Everyone seems to have forgotten that all those apps and platforms and feeds are just delivery boys. Sure, some have unique features, just as TV did compared to radio and streaming video does compared to TV and Snapchat does compared to postcards (those things you pitch in the trash after about 4 seconds).
But what you broadcast or stream or whatever you’d throw your mother under a bus for to go viral still has to be something worth looking at. You know, it needs to be interesting. And it needs to be more interesting than ever for that very reason. The media buffet audiences stroll by everyday is roughly the size of the Milky Way.
So get an idea. Have a story. If it’s worth its salt, it’ll fit in a Vine or a 30-second spot or Snapchat. Maybe even a postcard that the USPS guys are stuffing in mailboxes every day.
Howard Gossage said it best: Nobody reads ads. People read what interests them. And sometimes it’s an ad.
No matter how you look at it, advertisers are in the bait-and-switch business.
Oh, and the title to this post? It's acronymic.
©John Hofmeister. Find me at jhofmeister.com. @jwhirred
I could have easily said three things. Or four and half things. Or even twelve. But twelve would be stretching what most of us can tolerate, what with our shrinking attention spans and Facebook obligations. So I settled on seven because it’s a lucky number, not too big, and that half business was just for intrigue. Imagine if there were ten and a half commandments. Everyone, I mean everyone, would know that half one. Especially if it had anything to do with sex, which it probably would — heaven knows God knows what gets our attention. He made us after all. Or so Sister Annunciata once told me.
Of course, there are a lot more than seven and half things you don’t give a damn about. Hell, more like a billion at least. But who’s counting? Yet how can you not give a damn about something you need to know about? Especially when there’s only seven and half of them? More intrigue. It’s an old direct mail trick and widely used advertising gimmick. If you see "must" in a headline, you can pretty much ignore it unless it’s on an envelope from the IRS, traffic court, or the Social Security administration.
What I’m talking about here are all those damned listicles. You know, the lists of things parading as articles you need to read before choosing an IRA or picking the right internet dating service or dumping your spouse. They weren’t always called listicles. That’s just a clever bit of wordplay adopted early in this century. Hard to know who coined it precisely and when, but I think it caught on because it seemed a bit risqué and vaguely salacious, rhyming so nicely as it does with testicles. Really, what did you think when you first heard about listicles? It’s like that half commandment about sex.
But while the name is new, the convention is not. Organizing your writing around lists goes way back. I think Genesis works that way with its on the 1st day, 2nd day, etc. More recently, sharp cookies like Helen Gurley Brown were using them back in the 60s. A COSMO cover from 1967 could be switched with one from 2016 with no discernible change in content tease. Oh, the celebrity names and cover gals change but the listicles have always been there: 10 Foods to Make Your Man More Loving (1968), 13 Ways to Feminine Satisfaction (1969), 7 Terrific Young Men Tell What They Most Want in a Woman (1987), 10 Things Guys Crave in Bed (2010), The 7 Best Orgasm Tricks in the World (2010), 30 Real Life Sex Tips (2014). Lists of shit sells. Lists of sexy shit sells even better. Still, I must admit to wondering about the TEN things guys crave in bed. If asked I would have guessed maybe there were two, three at the outside. Maybe I’m just old fashioned.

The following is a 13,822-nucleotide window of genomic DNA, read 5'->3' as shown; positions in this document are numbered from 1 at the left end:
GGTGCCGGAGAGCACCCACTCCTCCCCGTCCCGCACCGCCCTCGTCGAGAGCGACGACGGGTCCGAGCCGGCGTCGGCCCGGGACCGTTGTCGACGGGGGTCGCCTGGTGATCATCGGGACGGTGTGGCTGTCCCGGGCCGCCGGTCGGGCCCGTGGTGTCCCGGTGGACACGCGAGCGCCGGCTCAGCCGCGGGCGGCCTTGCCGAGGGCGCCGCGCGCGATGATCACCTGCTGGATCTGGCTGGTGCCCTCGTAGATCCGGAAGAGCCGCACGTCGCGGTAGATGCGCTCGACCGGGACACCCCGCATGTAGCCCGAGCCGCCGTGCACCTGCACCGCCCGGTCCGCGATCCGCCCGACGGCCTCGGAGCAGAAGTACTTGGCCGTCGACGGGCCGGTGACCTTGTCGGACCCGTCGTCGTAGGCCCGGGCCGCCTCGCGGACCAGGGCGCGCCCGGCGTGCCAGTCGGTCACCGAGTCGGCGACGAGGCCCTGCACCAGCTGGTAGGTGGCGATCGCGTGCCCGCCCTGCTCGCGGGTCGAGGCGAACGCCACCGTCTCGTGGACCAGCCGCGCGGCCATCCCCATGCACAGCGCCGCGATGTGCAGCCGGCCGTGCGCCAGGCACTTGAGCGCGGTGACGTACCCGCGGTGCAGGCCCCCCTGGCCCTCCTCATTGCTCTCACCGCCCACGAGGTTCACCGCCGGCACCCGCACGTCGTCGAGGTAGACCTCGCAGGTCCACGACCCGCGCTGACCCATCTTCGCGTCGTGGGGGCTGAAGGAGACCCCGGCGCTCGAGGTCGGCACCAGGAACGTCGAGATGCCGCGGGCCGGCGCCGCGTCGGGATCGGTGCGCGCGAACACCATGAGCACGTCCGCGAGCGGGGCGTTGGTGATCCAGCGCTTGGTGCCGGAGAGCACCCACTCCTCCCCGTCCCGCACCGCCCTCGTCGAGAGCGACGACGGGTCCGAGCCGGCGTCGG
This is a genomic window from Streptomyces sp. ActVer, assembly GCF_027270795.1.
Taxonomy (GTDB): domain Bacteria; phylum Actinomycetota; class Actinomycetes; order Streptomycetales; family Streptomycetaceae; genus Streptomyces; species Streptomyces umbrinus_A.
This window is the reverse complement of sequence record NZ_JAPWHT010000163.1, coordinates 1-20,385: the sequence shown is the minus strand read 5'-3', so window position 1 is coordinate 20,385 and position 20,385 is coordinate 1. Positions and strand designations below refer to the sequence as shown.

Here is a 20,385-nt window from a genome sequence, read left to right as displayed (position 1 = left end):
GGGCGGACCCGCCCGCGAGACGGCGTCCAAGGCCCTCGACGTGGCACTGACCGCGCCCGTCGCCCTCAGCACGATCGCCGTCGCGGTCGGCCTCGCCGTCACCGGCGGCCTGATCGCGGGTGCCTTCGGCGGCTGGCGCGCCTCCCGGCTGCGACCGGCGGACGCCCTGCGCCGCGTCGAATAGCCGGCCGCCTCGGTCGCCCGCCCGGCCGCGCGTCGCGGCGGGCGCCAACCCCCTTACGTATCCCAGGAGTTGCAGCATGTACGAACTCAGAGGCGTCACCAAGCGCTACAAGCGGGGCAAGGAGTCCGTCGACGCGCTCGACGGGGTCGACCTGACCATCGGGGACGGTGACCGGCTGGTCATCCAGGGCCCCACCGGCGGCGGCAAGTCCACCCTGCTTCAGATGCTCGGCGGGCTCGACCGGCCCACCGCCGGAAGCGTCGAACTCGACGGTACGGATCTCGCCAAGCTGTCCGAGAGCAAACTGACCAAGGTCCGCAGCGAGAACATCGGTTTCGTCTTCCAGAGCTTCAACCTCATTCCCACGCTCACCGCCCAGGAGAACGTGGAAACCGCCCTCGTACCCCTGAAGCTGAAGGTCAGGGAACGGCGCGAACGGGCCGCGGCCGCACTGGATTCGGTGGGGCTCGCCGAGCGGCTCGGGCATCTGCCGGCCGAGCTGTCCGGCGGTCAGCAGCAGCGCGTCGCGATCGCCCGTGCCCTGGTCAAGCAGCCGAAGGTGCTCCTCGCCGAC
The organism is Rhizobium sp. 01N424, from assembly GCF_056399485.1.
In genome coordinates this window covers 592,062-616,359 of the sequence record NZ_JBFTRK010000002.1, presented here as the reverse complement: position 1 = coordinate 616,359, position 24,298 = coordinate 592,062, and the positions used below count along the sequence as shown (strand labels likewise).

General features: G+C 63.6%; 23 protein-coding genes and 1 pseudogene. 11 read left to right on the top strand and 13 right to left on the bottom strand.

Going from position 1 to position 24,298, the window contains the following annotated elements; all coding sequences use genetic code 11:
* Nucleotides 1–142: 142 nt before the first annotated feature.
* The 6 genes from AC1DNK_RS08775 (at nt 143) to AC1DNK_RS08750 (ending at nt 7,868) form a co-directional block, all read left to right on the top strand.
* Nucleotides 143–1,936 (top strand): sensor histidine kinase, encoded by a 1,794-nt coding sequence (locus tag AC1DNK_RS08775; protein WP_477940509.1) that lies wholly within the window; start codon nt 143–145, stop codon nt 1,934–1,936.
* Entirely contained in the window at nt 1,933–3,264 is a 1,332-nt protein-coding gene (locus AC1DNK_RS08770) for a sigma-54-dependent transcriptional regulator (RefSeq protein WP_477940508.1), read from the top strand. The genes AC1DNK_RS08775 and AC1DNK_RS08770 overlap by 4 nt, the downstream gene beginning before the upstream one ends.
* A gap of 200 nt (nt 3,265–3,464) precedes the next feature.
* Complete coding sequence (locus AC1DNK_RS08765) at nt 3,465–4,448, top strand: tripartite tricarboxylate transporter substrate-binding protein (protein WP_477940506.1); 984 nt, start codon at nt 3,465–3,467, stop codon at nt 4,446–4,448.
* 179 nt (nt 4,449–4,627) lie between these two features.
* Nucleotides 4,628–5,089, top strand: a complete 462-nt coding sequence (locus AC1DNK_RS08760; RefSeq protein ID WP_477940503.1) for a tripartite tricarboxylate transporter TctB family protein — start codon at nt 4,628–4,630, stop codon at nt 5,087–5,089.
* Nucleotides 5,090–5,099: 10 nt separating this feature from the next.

Anyway, listicles are used all the time because they work. If they didn’t, you wouldn’t see them. People, Forbes, and US News and World Report, and any number of Murdock rags use them all the time. Lists of things sell. Sexiest, strongest, richest, most influential, best dressed, worst dressed, hardly dressed. But this listing business has gotten a bit out of hand and is infecting even the most staid publications. Every morning the New York Times has a list of stories I need to know to start my day. The New Yorker cheats on the list thing by calling its list of articles dispatches. Sort of like critical stories from the front lines. You better read them. Something’s bound to blow up.
I’m pretty sure I started several days without the New York Times but I can’t be sure if my life would have been better if I had read those things I needed to know. Which is part of the appeal. I mean, do you really want to start your day without knowing the things you need to know? Sounds like driving without a seatbelt or riding a bike without a helmet. Two things I’m pretty religious about.
But the Times and the New Yorker are just succumbing to the new media tropes that a gajillion media outlets use in the great race for all those eyeballs, Likes, and retweets that advertisers are so crazy about. So they’re to be forgiven for a bit of huckstering. Capitalism kicked communism’s ass a while back. Everyone’s moved on. Even the Chinese. So why not the Times?
So here at the end, you’ve discovered this wasn’t a listicle after all. More of a bait and switch. I’m hoping the bait worked and you enjoyed the switch. If I’m lucky, seven, maybe seven and half people found it so. That half person is the guy who’s texting and driving. Probably without a seatbelt.
© John Hofmeister
When I'm not writing for clients, I write about things that interest me.